Preparing for interviews is more than a matter of buying a snazzy suit and and repeating each morning, "I'm good enough, I'm smart enough, and gosh darn it, people like me."
These days, it takes a cool head. It takes a witty response. It takes Maalox.
Peter Veruki, director of career planning and placement at Vanderbilt University, Owen Graduate School of Management, and author of "The 250 Job Interview Questions You'll Most Likely Be Asked ... And the Answers That Will Get You Hired," said companies today are looking for a way to judge how well you might react to pressure on the job. No more interviewers asking the simple niceties.
Some sample questions (and what your subconscious may be telling you):
Describe a time when you failed to solve a conflict.
[Fail? I have to tell you when I failed?]
What aspects of your work are most often criticized?
Tell me about the last time you put your foot in your mouth.
[Haven't you been listening to me?]
What would you do if I told you that I thought you were giving a very poor interview today?
[I think I would run out of here and return this expensive suit, thankyouverymuch.]
It's true. Questions such as these are becoming the popular system for companies to make sure you will be a good fit and that, in this era of record-low unemployment, you will stick around. If you survive the heart-stopping interview, that is.
Career counselors and the like seem to think that you can handle it. There's more to you than the resume and cover letter, and now's the time you have to show potential employers what you've got.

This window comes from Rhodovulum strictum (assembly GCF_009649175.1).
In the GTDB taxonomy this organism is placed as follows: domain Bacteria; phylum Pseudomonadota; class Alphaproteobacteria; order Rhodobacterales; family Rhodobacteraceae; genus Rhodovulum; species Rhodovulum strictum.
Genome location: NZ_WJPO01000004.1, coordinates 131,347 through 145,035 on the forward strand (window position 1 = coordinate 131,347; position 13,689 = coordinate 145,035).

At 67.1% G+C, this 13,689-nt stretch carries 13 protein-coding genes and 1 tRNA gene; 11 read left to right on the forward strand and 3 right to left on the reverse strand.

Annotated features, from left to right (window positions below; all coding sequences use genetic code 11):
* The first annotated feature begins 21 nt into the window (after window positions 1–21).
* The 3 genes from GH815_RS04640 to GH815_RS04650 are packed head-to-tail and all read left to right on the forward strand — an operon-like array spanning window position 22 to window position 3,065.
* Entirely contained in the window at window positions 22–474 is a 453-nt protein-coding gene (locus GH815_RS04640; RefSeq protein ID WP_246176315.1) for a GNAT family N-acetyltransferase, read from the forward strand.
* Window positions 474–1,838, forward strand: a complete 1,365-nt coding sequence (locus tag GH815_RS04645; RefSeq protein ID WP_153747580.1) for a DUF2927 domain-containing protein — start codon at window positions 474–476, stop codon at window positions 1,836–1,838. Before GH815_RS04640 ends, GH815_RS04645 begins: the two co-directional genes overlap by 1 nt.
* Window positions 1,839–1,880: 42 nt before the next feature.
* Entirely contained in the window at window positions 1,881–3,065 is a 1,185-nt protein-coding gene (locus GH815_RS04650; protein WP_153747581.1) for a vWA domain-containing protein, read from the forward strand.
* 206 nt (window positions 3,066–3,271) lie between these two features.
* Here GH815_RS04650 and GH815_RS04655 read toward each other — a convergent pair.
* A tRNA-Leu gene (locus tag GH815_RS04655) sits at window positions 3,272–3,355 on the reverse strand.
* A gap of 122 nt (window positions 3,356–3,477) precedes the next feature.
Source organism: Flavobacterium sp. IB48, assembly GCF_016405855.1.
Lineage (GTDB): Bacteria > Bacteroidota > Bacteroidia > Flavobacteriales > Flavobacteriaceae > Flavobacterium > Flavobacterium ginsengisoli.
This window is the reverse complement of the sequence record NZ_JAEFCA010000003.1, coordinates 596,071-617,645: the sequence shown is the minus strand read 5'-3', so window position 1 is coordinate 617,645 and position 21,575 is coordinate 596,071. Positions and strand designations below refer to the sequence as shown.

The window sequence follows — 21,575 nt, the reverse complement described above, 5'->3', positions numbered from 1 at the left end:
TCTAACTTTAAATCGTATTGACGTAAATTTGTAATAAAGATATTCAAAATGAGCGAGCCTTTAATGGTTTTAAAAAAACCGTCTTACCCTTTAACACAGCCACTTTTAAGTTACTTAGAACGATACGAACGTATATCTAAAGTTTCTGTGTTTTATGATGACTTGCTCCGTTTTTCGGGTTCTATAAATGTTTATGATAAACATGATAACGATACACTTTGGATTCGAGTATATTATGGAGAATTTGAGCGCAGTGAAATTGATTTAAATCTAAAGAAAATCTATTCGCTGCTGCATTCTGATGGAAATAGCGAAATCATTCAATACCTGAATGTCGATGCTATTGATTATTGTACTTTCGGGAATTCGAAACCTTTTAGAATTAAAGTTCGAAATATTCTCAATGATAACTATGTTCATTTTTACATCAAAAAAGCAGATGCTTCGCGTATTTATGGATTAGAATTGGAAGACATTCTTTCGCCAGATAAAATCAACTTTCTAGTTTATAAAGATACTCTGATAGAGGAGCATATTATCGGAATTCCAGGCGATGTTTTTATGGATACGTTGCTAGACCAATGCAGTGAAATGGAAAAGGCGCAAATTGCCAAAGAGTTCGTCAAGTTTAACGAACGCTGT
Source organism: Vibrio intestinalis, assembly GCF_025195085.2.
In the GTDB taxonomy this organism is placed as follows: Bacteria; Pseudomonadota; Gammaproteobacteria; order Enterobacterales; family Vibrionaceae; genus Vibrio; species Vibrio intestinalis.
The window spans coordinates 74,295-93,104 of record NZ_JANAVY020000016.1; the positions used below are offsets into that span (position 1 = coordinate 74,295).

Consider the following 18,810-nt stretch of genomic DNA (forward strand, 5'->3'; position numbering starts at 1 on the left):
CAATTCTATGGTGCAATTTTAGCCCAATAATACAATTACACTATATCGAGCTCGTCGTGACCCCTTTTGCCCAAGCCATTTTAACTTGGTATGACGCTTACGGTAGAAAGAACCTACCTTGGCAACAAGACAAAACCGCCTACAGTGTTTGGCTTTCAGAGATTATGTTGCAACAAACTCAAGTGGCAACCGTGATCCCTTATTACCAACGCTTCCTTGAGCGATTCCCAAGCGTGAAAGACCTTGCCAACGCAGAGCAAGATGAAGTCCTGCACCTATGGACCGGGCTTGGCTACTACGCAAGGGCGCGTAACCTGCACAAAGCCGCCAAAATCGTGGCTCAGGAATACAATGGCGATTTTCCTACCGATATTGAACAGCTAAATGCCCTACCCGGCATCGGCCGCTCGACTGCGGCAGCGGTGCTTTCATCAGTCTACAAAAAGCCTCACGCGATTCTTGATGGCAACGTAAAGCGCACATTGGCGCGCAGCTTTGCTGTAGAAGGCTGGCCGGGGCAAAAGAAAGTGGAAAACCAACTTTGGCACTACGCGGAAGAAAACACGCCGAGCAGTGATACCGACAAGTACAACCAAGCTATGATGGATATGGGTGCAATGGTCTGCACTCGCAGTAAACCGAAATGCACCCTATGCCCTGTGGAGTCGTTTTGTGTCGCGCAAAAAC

Practice Makes Perfect
'Scuse me, can you tell me how to get to My Dream Job?
Practice, practice, practice.
"The number one tip is rehearsal," said Deb Gottesman, communications consultant and co-director of Center Stage Communications in the District. She and her co-director, Buzz Mauro, recently wrote "The Interview Rehearsal Book: 7 Days to Job-Winning Interviews Using Acting Skills You Never Knew You Had."
They stress that rehearsal is key so that you don't wind up "leaving things up to chance when you're in a high- stakes situation." You need to prepare yourself for this, just as, if not more than (ahem), you would for a final exam.
"I would never go on stage without a lot of rehearsal under my belt," Gottesman said. "Unfortunately, a lot of job candidates don't prepare."
Veruki agrees. You may think the inevitable "tell me about yourself" question is a no-brainer. Ha. Think again. "You have 90 seconds to do a TV commercial about yourself," Veruki says. "Even very articulate people can't handle that without practice."
Robert Hradsky, executive director of Career Services for the Robert H. Smith School of Business at the University of Maryland, believes practicing before an interview is crucial. "We do mock interviews ... pair students up with other students to practice, have students [interview] one on one with our counselors."
He also suggests students do practice interviews with a friend or roommate. Not exactly the coolest thing to be doing on a Friday night, but nothing can prepare you better than walking through a real practice interview.
Who Am I?
"The best way [interviewees] can prepare themselves is do some real self-reflection," Veruki said.
What's really important to you? What are your values, goals, weaknesses? What don't you like to do? What work environment turns you off? Veruki says interviewees should prepare themselves by truly thinking about their answer to those questions. "Once you do that and you're honest with yourself, you're going to be able to be believable, credible" in the interview, he said.